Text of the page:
Did you know that in some cultures a man can have more than one wife? In the West, we’re enlightened. Evidently someone had two or three wives and said to himself, “I don’t want this misery for my son.”
One wife is as good as it gets. Two or three wives is as bad as it gets.
But back when two spouses were possible, the Bible tells us of a man who had two sisters as wives and they were jealous of each other: Rachel and Leah.
Leah was homely (that’s a polite way to say “ugly” for those of you schooled in British English) and Rachel was beautiful. Jacob sweated for seven years working to earn the right to marry Rachel. Then the father of the two girls tricked Jacob into first marrying the older sister, homely Leah.
He finally got Rachel, but in all, she cost 14 years of hard work.
After getting snookered by his father-in-law, Jacob faced another storm. Leah was mad at Rachel because Jacob didn’t love her as much as he loved her little sister.
C’mon girl. What do you expect? You were just as guilty of trickery in this affair as your daddy was! Did you think Jacob would be overjoyed to reach over for a kiss the morning after the marriage and find you in his bed instead of the girl he was in love with?
Okay, we understand what Leah felt. I imagine she had dealt with this her whole life, hearing people compliment her little sister’s beauty and then adding, “And Leah has a good personality.”
The seeming injustice of her lot in life must have churned in the young woman, especially when no suitors showed up. “Why does she look like a dream? And me …?”
Anyway, God was good to her and Leah started having little ones, but Rachel had a hard time conceiving. Fertility was a huge factor in those times and Leah began to feel that things were going her way after all.
Each time that Leah had a child (for the first three anyway) she gave it a name in relationship with her spat with her sister.
Her firstborn came kicking and squalling into the world and his angry mama called him Reuben, which means something like: “See, a son. God has seen my misery.” She said, “Surely my husband will love me now.” (Gen. 29:32, NIV)
In was like she spiked the ball in the end zone and talked a little trash! “Take that Rachel! Now, Jacob, you’ve got to love me!”
Yet, Leah still wasn’t happy and she dubbed her next son Simeon. It means one who hears and sweet Leah said to herself, “Because the Lord heard that I am not loved, he gave me this one too.” And she named the third little fellow “attached”—Levi–because she was hoping that all these boys would finally cause her husband to attach his heart to her, instead of to her sister.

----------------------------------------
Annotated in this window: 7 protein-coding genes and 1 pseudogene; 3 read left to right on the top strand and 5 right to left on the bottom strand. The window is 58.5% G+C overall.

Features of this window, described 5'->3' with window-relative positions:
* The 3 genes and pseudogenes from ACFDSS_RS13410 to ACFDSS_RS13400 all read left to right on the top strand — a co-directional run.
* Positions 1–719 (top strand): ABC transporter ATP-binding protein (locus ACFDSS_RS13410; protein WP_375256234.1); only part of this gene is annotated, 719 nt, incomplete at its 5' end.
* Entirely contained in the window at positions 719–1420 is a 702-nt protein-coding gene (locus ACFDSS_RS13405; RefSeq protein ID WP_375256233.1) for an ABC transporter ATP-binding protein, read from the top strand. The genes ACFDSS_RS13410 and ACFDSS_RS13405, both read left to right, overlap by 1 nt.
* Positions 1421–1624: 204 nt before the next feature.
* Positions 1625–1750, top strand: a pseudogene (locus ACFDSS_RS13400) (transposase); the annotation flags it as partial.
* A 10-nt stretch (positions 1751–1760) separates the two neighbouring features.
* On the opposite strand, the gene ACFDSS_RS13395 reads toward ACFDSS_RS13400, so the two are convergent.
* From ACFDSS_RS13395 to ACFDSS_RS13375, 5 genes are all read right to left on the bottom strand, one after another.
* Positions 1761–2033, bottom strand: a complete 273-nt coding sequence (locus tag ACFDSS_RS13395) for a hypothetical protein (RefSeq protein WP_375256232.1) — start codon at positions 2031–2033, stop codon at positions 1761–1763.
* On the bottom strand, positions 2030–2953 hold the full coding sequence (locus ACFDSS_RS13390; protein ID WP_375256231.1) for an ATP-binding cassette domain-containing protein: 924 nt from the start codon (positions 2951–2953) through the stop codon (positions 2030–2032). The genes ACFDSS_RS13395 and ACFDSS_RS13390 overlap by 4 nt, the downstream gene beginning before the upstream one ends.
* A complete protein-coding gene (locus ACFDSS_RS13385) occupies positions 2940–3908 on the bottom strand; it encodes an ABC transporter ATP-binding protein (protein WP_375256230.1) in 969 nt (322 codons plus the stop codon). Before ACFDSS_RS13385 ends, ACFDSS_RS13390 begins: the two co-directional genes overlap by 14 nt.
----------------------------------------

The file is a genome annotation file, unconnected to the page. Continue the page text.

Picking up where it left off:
Then, she had a fourth child. But we’ll come back to him.
Rachel didn’t take this lying down. So she gave her servant to Jacob for his wife and the girl had a child to which Rachel gave a name in relation to her struggle with her sister. “Dan=he has vindicated.”
“You take that my smart-mouthed sister.” And it went on.
Wait, wait, wait! These sisters made their children a part of their personal war. How many times do we pass our wars down to our kids?
Can you imagine, Rueben? People ask the poor boy what his name was and he said, ” Ummm, a son, God has seen my misery.”
“Misery, what misery?”
“Well, you see my mama … aw, just forget it.”
How many times do we pass our faults, sins, unfulfilled ambitions and frustrations down to our kids?
How many times do we try to live through our kids to accomplish things we never accomplished? To be popular or athletic or a thousand other things?
How many times do we pass our anger to our kids?
A lady, deeply angry with life, erupts and beats her little child. That same little one, now grown up, erupts against someone else. Mama transmitted her rage into her offspring.
Leah’s fourth child, Judah, is the stop sign. “Now I will praise the Lord.”
Little “Praise” did the trick. Leah finally stopped feeling sorry for herself, finally stopped being jealous of her sister, finally stopped using her kids to channel her anger, and she got her eyes on the Lord.
And when she began to really look towards Him and thank Him for all that He had done for her, praise welled up in her soul. Judah means praise. She had religious names for her kids before but, religion doesn’t do the trick.
You can’t really praise the Lord if you don’t have a relationship with him.
Is it any coincidence that God sent salvation to the world through this physical descendant of Jacob? Jesus the Messiah was born in the tribe of Judah–the praisers.
If you haven’t been very fruitful and effective for the Lord, maybe you need to get your eyes off what makes you jealous, what makes you burn with anger, what makes you frustrated and empty; get your eyes off of what you wish you had been and get your eyes on the One who daily loads you down with blessings–if you’d just recognize them.
Then you can build your life according to His plan for you and not according to what you wish you life had been. Believe it or not, He has something incredible for you if you’ll quit wishing you had what someone else had or that you were someone else.
Otherwise, you’ll just afflict your wars on your kids and those around you.
If God shows you yourself in this you need to do two things: consciously say “Stop! I’m going to praise the Lord.” You also need to find help. God will show you who and how.
“Most successful young people don’t look inside and then plan a life. They look outside and find a problem, which summons their life.” David Brooks writing in the New York Times.